Next point is a couple of caveats - P236 is the CRO reference (see Cornwall RO Catalogue) for St Mary's Parish Church, Truro parish records, and P236/15/1 is Payments for local militia families, Truro St Mary's so it records payments to his wife and family (and others, of course) while he's off serving King & Country. That being so, it's not necessarily certain that the militia in question is the Cornish. However, given my previous logic, it sounds both unlikely to be the Somerset and unnecessary to invoke the option. The other caveat is that without seeing the original for the earlier Truro marriage, we are assuming that "Somersetshire" is correct. But again, my instinct is to say that an error in that is not a particularly plausible option.

So if we deal with the transfer by saying that his time was up in one and he served in the other some years after, that still leaves the issue of a Cornishman serving in the Somerset Militia. And being back in Cornwall...

This is where my basic knowledge makes me worried. The militia was raised by the Lord Lieutenant of a county by ballot. Self evidently, the Lord Lt of Somerset would not be holding ballots in Cornwall. So either

  • William had been working in Somerset when caught up in the ballot or

  • recruitment altered if the militia in question were embodied (i.e. in uniform), stationed elsewhere and needed some recruits to make up numbers. For instance, if the Somerset Militia were stationed in Cornwall, could they recruit locally, asking for volunteers, outside the ballot? Or could they ballot for top-up recruits back in Somerset but get substitutes locally in Cornwall?

Or could a draft selected for the Cornwall militia be diverted into the Somersets?

I have absolutely no idea but offer the ideas up as a suggestion for avenues to explore.

  • 2
    Somebody selected in the ballot could definitely pay a substitute to take his place.
    – user104
    Aug 21, 2016 at 16:03
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    I thought that once you were in, you were in. Particularly since you'd be under military discipline if serving with the Somersets in Cornwall.
    – AdrianB38
    Aug 22, 2016 at 9:53
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    I have edited my answer because you have suggested a slightly different option - Somersets stationed in Cornwall, need more recruits, ballot back in Somerset, guys decline to serve, substitutes selected in Cornwall. That would suggest a substitution mechanism different from another run of the ballot.
    – AdrianB38
    Aug 22, 2016 at 10:02
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    A keyword search for "3rd" in those Ancestry records brings up 30-odd matches with that dual "3rd Regt Militia" and "3rd Regt Local Militia" pattern that William Hobbes has. Virtually all of these men show a birthplace of Truro St Mary. If that's right, it does look like a local (Truro) militia. Rather oddly, all of the "3rd Regt Local Militia" results that I've looked at are substitutes too. Would a regiment have been composed only of subs? It seems unlikely. Or could there have been something like a secondment from a locally-stationed "full" militia into the local militia?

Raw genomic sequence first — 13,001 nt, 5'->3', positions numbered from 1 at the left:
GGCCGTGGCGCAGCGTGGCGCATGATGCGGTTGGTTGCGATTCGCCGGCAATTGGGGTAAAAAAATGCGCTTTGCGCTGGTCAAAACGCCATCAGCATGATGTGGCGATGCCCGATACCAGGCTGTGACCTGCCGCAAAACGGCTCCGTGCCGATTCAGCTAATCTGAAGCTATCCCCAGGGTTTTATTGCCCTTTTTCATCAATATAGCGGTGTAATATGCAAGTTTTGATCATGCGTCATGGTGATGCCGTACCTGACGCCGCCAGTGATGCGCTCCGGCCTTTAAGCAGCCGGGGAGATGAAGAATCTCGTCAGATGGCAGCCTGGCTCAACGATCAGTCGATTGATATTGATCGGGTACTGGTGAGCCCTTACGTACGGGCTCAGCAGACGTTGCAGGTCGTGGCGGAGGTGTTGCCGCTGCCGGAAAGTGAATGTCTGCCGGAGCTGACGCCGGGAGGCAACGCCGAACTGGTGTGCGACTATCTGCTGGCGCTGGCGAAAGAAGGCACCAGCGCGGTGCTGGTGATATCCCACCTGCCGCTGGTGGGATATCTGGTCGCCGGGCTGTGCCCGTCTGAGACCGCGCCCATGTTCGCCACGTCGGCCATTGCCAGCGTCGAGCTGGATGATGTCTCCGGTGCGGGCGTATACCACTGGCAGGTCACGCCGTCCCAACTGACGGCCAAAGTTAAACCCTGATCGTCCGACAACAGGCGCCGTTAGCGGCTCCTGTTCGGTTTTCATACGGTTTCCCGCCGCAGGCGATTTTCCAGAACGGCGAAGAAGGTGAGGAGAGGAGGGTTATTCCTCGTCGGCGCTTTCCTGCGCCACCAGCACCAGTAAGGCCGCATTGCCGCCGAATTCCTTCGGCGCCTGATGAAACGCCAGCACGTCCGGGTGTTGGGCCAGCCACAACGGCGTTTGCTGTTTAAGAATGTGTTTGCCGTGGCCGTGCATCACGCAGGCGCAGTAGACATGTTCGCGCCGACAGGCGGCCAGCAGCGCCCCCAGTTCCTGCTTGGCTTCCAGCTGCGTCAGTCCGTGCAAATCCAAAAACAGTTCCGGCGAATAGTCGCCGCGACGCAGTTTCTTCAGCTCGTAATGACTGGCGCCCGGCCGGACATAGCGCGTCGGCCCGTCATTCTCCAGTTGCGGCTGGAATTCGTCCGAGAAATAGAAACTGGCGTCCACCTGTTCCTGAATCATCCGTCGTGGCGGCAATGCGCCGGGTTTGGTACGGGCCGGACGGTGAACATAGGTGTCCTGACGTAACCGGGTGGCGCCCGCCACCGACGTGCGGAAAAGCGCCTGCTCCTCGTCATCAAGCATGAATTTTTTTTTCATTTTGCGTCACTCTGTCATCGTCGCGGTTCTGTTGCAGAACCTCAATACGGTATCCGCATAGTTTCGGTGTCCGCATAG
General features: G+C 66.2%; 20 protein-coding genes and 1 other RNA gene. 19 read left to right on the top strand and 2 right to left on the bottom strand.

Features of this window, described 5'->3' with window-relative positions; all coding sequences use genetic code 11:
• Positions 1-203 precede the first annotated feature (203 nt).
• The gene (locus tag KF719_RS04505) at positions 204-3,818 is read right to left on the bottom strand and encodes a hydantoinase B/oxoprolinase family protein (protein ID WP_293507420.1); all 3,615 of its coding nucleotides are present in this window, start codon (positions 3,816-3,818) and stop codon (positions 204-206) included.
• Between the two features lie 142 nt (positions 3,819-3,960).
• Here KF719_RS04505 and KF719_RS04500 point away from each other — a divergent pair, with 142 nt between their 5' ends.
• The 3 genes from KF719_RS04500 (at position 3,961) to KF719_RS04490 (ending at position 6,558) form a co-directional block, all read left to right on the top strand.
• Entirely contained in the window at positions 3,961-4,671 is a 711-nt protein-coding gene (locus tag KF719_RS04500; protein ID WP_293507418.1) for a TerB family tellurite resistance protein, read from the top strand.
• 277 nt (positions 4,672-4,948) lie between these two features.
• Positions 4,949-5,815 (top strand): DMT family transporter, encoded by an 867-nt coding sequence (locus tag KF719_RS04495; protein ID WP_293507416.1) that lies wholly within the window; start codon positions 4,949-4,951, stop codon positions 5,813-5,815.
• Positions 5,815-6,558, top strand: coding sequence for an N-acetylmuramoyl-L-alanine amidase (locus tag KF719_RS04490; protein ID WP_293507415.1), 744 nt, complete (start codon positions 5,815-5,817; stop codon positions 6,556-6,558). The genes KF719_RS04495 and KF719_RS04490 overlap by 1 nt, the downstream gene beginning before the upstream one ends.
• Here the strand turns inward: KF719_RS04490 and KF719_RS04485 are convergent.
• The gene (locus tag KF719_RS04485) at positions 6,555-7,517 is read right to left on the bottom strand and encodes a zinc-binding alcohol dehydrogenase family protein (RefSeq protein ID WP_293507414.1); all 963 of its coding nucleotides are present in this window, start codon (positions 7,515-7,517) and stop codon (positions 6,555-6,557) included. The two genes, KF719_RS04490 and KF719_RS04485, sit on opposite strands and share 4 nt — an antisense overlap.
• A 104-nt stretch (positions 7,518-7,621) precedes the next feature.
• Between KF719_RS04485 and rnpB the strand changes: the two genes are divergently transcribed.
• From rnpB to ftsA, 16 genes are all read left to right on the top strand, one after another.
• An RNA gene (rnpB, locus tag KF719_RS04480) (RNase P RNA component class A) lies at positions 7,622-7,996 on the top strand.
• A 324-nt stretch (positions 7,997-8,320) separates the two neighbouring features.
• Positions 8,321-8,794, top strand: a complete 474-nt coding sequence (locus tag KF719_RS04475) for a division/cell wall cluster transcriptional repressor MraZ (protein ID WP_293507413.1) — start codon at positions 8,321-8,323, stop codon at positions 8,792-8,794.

– AndyW
    Aug 22, 2016 at 11:57
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    Interesting @AndyW - I can't see the secondment from full into Local Militia being likely because that would defeat the purpose of the Local Militia - to increase the number of men in uniform. Recruitment into the Local Militia definitely looks local - search for Penzance and you get all 4th Roy. Cornwall Local Militia. Being all substitutes is very odd, though...
    – AdrianB38
    Aug 22, 2016 at 14:23

In addition to the suggestions in my answer to your previous question, I'd add the following:

  • Review TNA's Research Guide on Militia records to make sure that you are getting the most out of any record you find.
  • Look for how-to books such as the ones mentioned in the bibliography of the TNA's research guide.
  • Search for similar guides at other sites like the GenGuide's Army - Soldier's Documents (Pension & Service Records) - Other Ranks before 1914 (Military)
  • Whether or not the record itself is online, read the catalog description to glean clues about the form the records are in, who created them, why they were created, how they were created, and when they might have been transferred from the record creators to the archive.
  • The older a record is, the more likely it is that someone has transcribed the record and published the transcription, either online, in a journal, or in book form. Yes, these are derivatives, but they can provide a lot of useful information and serve as placeholders while you are deciding if you wan to order copies of the original records (or wait for them to be published online).

Genealogist James M Beidler advises anyone doing research in Germany to "think three times" when considering a place name -- we need to be aware of the modern-day name for a place, the name the place had when your ancestor was there, and the name that will be listed in the standard gazetteers if you are looking a place up in the FHL catalog. The same principle applies here -- be aware of the modern-day unit in the British Army, the name of the unit when your ancestor served, and what happened to the units during the re-organizations in between. With that knowledge, you can leverage resources like the site index on Paul Nixon's Army Service Numbers 1881-1918 and articles on Wikipedia to find websites about the modern-day units, which may have research guides about the historical units as well.


Don't neglect other sites which may not be geared specifically to genealogy, such as WorldCat, JSTOR, the British Newspaper Archive, the British Library, etc. I found material from the USA at Trove, so you may be able to find material about your English research questions in libraries near you.